Andrew Unterberger: A 9 — and it would’ve been a 10 at the beginning of 2023, but after Hozier’s impressive last year and popular music generally tilting in the direction of his arena-sized alt-folk, a comeback moment of some kind certainly seemed like it could’ve been on the horizon. But a No. 1 hit, at this extremely competitive moment in Hot 100 history? No, I cannot pretend that I saw that coming in any way.

2. Hozier had not even reached the Hot 100 again for eight years following his 2014 smash “Take Me to Church,” then returned to the Hot 100 multiple times in the past year, though he had not gotten higher than No. 37 as a guest on Noah Kahan’s remixed “Northern Attitude.” Is him finally reaching No. 1 this year more of a function of overall timing or about “Too Sweet” in particular, in your opinion?

Katie Atkinson: I think timing is a piece of it, but this song is also undeniably great, so I’m going to give it to “Too Sweet.” The song has great lyrics, and you can discover a new cute phrase with every listen, and the way he lilts that chorus seems to put his not-quite-right partner’s sweetness into song. The combo of its easy-listening melody paired with lyrics we can all probably relate to makes for a hit.

Stephen Daw: It’s definitely more about “Too Sweet” itself, but the timing certainly doesn’t hurt. With the Noah Kahanaissance in full swing, contemporary folk music is having its biggest moment since the “stomp clap hey” days of the early 2010s, which is a huge opportunity for artists like Hozier who thrived in that aforementioned era. It’s abundantly clear that “Too Sweet” came in the perfect timeframe, but it’s worth noting that Hozier put out an entire album of folk songs in the middle of this sea change last year, and only “Eat Your Young” managed to crack into the lower half of the Hot 100 (debuting at No. 67 and then falling off the chart two weeks later). Clearly, “Too Sweet” has that X factor that keeps people listening.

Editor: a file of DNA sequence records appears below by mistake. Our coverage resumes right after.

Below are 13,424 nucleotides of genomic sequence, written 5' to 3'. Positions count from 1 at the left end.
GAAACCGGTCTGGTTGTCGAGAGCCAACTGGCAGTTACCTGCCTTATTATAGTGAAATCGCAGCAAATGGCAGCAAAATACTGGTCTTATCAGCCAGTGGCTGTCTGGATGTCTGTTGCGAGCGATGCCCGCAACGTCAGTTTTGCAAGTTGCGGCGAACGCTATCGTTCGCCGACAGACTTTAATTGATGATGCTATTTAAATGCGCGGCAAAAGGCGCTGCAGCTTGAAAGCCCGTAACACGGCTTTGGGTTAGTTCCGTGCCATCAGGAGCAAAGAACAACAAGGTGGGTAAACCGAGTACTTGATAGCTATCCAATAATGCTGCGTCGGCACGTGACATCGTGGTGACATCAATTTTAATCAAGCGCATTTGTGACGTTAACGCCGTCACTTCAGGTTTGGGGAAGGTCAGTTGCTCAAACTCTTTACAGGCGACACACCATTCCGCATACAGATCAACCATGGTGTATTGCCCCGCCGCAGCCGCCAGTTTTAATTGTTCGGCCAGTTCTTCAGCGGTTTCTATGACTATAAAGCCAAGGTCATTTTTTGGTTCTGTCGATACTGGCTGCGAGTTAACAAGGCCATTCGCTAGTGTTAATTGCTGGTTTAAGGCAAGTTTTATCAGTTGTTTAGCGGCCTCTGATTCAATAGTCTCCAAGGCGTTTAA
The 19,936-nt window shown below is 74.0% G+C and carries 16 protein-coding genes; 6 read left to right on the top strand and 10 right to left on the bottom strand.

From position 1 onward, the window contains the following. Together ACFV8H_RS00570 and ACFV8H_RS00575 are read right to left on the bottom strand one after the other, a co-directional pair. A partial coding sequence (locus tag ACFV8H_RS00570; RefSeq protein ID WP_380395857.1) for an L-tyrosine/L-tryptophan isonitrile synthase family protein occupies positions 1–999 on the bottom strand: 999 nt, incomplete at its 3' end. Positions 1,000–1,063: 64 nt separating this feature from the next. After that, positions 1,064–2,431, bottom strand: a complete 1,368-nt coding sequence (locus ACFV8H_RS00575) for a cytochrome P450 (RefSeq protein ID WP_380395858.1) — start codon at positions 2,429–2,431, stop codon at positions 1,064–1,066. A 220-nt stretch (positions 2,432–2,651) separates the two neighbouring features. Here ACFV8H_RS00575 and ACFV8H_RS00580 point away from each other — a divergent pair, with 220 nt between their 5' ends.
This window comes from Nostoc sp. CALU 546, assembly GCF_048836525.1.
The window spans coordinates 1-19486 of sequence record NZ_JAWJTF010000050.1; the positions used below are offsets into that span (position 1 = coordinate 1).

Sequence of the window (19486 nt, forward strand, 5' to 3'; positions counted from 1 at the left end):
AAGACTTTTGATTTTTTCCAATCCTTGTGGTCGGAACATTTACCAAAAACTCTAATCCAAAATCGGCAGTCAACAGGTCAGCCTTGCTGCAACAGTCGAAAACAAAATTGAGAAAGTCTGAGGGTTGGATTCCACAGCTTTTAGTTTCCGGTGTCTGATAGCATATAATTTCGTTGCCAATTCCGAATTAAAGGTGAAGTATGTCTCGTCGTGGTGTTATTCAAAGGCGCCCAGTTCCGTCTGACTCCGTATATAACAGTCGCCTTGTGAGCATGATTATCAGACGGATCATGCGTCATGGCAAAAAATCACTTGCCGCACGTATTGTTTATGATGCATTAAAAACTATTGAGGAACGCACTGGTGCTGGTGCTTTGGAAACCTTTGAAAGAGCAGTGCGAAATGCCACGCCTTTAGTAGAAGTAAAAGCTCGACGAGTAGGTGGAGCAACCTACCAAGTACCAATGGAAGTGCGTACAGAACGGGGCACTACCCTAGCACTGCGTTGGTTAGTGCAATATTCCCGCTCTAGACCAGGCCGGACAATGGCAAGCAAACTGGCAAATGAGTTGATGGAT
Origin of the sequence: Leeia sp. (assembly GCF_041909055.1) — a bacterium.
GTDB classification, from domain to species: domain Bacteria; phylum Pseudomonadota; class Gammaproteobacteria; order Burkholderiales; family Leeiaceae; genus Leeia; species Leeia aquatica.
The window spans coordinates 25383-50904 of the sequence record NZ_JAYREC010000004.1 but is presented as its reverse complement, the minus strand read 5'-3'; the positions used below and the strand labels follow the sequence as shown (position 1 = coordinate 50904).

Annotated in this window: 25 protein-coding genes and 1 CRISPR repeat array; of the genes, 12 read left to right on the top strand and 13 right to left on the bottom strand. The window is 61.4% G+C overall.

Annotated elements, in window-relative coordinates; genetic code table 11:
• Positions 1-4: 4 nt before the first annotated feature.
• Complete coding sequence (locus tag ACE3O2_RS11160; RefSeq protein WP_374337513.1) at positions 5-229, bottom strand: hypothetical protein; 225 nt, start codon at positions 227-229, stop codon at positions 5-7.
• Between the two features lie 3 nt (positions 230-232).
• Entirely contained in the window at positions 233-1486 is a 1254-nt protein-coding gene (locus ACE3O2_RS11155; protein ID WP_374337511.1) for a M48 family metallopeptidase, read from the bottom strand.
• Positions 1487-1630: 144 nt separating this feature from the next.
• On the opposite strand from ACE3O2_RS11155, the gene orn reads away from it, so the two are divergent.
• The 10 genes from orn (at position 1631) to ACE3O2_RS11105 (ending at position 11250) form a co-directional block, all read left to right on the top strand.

Kyle Denis: The success of “Too Sweet,” in particular, has more to do with where the sound of Top 40 is right now than anything else. Analog instrumentation with an emphasis on guitars and big, soaring vocals are in right now (see: Teddy Swims, Benson Boone, Michael Marcagi, Kahan) and Hozier happened to drop an absolute banger at just the right time. Between his incredibly successful Unreal Unearth tour and his countless appearances at festivals across the world, Hozier has enraptured a whole new audience whose ears have been primed for the pop-rock swagger of “Too Sweet” by the other guitar-centric tunes that have dominated the upper regions of the Hot 100 this year.

Jason Lipshutz: A combination of both. “Too Sweet” is pretty undeniable as a crossover hit, a smoky groove that relies on the deep timbre of Hozier’s voice to provide gravitas to its creeping hooks. Pop music trends helped push “Too Sweet” higher on the Hot 100 than it might have gone in other years, when it was darn near impossible to imagine a straight-up rock song hitting No. 1. Yet for Hozier, this single was the right one to deliver a new level of chart success, and hit the market at the right time.

Andrew Unterberger: It’s gotta be more about timing, because I am just flummoxed as to why this song of all songs is the one to take Hozier to the penthouse. Not that it’s bad, just that it doesn’t feel in any way exceptional among Hozier’s last decade of releases — if you told me it was originally a deep cut I’d forgotten about from 2019’s Wasteland, Baby! I would have zero trouble believing you. People evidently hear more there than I do to be streaming it in the massive numbers that they are, but I still have to think that it’s more effect than cause as relates to the larger Hozier revival.